Dear Prudence

Help! My Neighbor Threatened Violence Over My Simple Request.

Dear Prudence answers more of your questions—only for Slate Plus members.

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Every week, Dear Prudence answers additional questions from readers, just for Slate Plus members.

Dear Prudence,

An elderly chain-smoking woman lives in the house next door. Her cigarette smoke comes directly into my study. One day I went over to ask if she could stand somewhere else in her huge yard while she smokes. She went ballistic. She repeatedly told me to go back to my country and said I don’t belong here (I am an expat in Malaysia). And she threatened to have her sumo wrestler–looking grandsons come over and mess me up if I say anything again.

Why am I the bad guy for wanting fresh air? I love my rental and don’t want to move (been here 10 months). But she refuses to discuss the issue.

—Smoke-Filled Room

You are not the bad guy, but you are the guy with a neighbor who gets to do whatever she wants, and I think you may be out of luck. I have friends who live on an acre of land in the middle of nowhere and that initially seemed a bit excessive to me, but I guess it really is the only way around the horrors of living near other humans who are entitled to use their space in annoying, inconsiderate ways.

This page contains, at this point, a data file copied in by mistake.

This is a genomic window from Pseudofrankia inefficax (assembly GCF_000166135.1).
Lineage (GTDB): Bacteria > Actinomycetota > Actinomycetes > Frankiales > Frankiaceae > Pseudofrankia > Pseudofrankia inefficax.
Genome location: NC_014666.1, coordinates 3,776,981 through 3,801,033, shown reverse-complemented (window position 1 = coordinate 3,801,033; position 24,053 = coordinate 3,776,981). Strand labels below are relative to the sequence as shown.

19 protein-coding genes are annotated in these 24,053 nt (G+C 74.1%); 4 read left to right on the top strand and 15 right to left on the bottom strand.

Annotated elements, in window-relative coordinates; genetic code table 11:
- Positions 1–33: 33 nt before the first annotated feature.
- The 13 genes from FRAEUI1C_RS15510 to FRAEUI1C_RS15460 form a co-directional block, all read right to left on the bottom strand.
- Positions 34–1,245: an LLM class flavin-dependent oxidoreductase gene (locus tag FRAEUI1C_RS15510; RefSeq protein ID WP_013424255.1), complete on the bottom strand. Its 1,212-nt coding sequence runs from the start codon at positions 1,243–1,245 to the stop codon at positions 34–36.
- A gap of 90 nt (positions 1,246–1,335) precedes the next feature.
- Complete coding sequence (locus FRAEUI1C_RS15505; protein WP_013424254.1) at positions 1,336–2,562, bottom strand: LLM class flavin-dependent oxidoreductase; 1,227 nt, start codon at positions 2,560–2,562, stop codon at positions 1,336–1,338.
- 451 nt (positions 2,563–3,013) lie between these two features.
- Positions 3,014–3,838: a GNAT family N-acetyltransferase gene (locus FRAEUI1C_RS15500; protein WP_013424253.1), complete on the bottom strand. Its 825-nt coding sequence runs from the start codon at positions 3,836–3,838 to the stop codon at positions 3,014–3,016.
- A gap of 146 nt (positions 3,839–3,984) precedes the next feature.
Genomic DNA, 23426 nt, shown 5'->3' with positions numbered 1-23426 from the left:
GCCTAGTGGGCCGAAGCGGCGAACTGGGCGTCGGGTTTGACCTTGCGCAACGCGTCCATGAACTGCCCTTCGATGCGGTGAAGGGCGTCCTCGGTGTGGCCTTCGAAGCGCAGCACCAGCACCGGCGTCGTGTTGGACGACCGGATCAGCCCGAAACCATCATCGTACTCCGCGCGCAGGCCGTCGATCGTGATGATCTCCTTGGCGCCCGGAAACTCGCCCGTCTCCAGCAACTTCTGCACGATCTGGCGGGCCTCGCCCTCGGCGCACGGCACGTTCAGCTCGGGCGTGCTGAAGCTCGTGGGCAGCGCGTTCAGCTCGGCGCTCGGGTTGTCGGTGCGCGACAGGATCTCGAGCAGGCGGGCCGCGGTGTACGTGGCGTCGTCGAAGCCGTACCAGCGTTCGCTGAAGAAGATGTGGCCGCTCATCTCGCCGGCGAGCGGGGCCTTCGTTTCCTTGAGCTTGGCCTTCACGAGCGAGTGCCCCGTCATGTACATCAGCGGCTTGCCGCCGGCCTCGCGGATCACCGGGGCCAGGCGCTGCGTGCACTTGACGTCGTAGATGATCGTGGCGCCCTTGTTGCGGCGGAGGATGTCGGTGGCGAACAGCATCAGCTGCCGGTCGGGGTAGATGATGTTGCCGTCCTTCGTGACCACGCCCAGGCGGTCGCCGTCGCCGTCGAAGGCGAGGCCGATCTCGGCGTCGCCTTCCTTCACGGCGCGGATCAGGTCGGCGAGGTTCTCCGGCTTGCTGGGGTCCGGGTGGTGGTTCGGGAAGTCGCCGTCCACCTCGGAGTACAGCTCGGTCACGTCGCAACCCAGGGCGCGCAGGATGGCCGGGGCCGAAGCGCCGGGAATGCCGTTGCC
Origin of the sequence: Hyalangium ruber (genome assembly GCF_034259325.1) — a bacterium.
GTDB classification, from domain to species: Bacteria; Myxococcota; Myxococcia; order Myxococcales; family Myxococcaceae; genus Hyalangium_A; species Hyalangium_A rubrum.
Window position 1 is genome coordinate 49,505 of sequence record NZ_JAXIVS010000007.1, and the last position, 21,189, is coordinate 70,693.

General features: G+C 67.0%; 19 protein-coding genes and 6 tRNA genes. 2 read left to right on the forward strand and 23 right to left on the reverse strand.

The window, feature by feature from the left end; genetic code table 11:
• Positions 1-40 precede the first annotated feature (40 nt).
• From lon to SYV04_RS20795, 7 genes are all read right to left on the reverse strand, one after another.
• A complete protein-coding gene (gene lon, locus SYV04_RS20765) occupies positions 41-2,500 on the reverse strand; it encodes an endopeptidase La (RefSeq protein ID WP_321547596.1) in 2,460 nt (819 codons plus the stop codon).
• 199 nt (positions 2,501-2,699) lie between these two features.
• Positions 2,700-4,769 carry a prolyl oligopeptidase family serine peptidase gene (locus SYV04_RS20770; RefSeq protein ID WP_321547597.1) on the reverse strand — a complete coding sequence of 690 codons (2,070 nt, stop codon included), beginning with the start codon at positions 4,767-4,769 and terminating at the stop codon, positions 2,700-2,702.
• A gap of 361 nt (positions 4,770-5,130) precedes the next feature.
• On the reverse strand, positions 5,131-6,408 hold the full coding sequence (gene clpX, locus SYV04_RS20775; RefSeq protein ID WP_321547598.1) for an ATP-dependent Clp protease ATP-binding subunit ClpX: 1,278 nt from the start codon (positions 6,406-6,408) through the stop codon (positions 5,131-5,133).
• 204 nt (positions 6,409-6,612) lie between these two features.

The threat of violence that accompanied your neighbor’s comments doesn’t seem super serious to me—I don’t think her grandsons are actually going to hurt you. In fact, they may actually be the ones you need to negotiate with. I’m making a huge generalization here, but often (not always!) younger people are a little less grouchy and suspicious of perceived outsiders than their grandparents. If that feels true to you based on your interactions with the sumo wrestlers, maybe you could approach one of them—with a neighborly baked good, bottle of wine, or whatever is culturally appropriate in Malaysia in hand—and very nicely ask if he might speak to his grandma about moving her chain-smoking location. She’ll probably take it better coming from him than she would from you.

If that doesn’t work out, it’s time to start looking into moving when your lease is up. After all, you need to be able to breathe while you work. So, in the meantime, close and seal that window (but keep the blinds up so you can glare at her every day).